The Arizona State Sun Devils' first-ever visit to an SEC stadium ended in heartache Saturday evening, as the 21st-ranked Georgia Bulldogs prevailed in a nail-biter, 20-17 on Blair Walsh's last second 37-yard field goal. Swami was there and has the following report.
Hometown Barbecue (in Lawrenceville). Low Country Boil (at a UGA tailgate thrown by some Savannah natives). Single-barrel bourbon. And, of course, Waffle House.
I ate myself across north Georgia this past weekend and enjoyed every minute of it. One simply has to experience the culinary treats in the Atlanta area to have any appreciation for the variety and quality available to anyone with an adventurous palette and a reasonably-sized wallet.
Hometown Barbecue, located in an old house off of the Lawrenceville Highway in Lawrenceville, simply has to be experienced to be believed. I had the six-rib plate with two sides. As George, the proprietor says, "there's sauces on the tables, but y'all gotta try the ribs before you put any ou-en them ribs." Perfect smoky flavor, meat dripping from the bone, and baked beans with just a hint of Tabasco yummy.
On game-day, George has the coolers lined up for the Georgia Tech and Georgia fans who stream into the house, taking away pounds and pounds of ribs, chicken and pulled pork for tailgating purposes. All he asks is that you return the cooler -- for the following week's tailgater's supply.
From there to Athens as the invited guest of a number of Atlanta-area attorneys, cooking up Low Country Boil, an unbelievably tasty explosion of potatoes, corn on the cob, Gulf shrimp, Andouille sausage and chicken, all spiced with zesty herbs. A perfect complement to the threatening weather. As the history was explained to me, the Irish immigrants who settled along coastal, south Georgia knew all about potatoes, but it took their African-born friends to teach them how to boil it all up into something delicious. Served with Jefferson's single-barrel bourbon over ice with a splash of Australian ginger beer, well .
The culmination of all of this culinary exploration, a college football game, one circled on my calendar since it was announced perhaps 4 years ago. Southeast Conference football. Rabid Dawg fans packing a beautiful stadium with perfect site lines, woofing it up for their team. Nothing West Coast-laid back about the atmosphere. Only a few thousand fans declining to brave the severe weather. Every fan knows the result and I'm not here to delve into all the gory details. But I went to north Georgia full of anticipation and questions and came back with some answers.
A blind man can see that the Sun Devil offense is a work in progress. Against Georgia, we saw continued progress, but as with many a struggle of this sort, every step forward was matched by at least a step back.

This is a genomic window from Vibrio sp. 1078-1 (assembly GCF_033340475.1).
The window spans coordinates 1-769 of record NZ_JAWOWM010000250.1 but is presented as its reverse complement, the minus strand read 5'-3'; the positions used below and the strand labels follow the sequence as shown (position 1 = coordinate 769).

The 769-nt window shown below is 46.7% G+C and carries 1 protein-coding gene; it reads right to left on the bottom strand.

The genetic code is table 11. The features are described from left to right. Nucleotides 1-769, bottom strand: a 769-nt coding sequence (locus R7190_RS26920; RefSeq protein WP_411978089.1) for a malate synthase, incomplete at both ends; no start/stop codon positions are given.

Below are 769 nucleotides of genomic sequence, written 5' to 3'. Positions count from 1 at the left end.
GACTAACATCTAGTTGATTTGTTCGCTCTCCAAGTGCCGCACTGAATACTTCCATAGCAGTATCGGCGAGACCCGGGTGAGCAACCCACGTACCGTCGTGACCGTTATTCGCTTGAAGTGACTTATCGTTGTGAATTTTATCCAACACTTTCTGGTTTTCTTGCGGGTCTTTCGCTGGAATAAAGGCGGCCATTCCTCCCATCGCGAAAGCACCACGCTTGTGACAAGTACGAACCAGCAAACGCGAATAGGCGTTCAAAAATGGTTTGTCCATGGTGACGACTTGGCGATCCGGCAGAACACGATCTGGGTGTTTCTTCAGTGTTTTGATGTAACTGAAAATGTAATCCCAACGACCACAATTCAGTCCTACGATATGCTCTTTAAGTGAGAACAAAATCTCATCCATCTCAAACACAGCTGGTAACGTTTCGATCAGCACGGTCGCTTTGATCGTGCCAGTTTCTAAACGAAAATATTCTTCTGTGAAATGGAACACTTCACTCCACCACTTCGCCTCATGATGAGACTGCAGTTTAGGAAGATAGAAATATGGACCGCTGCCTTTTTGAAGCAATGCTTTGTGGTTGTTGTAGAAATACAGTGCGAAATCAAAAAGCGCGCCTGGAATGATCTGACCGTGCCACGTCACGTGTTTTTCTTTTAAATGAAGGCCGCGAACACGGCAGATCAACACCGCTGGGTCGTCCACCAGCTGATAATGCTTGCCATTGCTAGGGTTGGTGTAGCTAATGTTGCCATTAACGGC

Forward progress was marked most prominently by the Devils' ability to gain yards on the ground through the first three quarters. It may come as a shock to some, but for awhile in the second half, Dimitri Nance had gained over 100 yards for the first time in his career. He later fell below that mark, but the message was clear. The much-maligned offensive line created space and Nance ran through it, finishing off his runs with power he had, frankly, not shown previously. Through much of the game, Danny Sullivan was well-protected by that same line, with assists by the aforementioned Nance, giving Danny time to scan and throw.
We said, however, that there were steps backward and I think you all know what those were. Simply put, missed reads and overthrown and dropped passes. There simply has to be improvement in that aspect of the Devils' offense or much of the progress that we've seen in other areas will be for naught. It is harsh to say the following, but I believe it to be true. The biggest need for the Sun Devil offense is for whomever is throwing the ball to have confidence. Right now, and Sullivan himself alluded to it in his Monday presser, the Sun Devil quarterback is being asked to "manage the game" which I believe to be the same as "not lose it." The player is asked to perform from a negative mindset rather than a positive one. In this case, the result of that request is tentative play; overthrown balls, balls floated to receivers (which are dropped because the receivers have too much time to hear the footsteps of the defenders coming to cream them) and missed reads all symptoms of tentative play. We've all seen what Sullivan can do when he plays from a positive mindset. There have been several accurate and purposeful throws through the first three games this season; the touchdown throw to Nance against Georgia a great example, the touchdown toss to Chris McGaha against ULM another. The checkdown throw to Nance in the second half which maintained a drive yet another example. Danny can do it. He just needs to understand that he has the capability do it all the time. His receivers will help him out if he becomes more decisive and positive.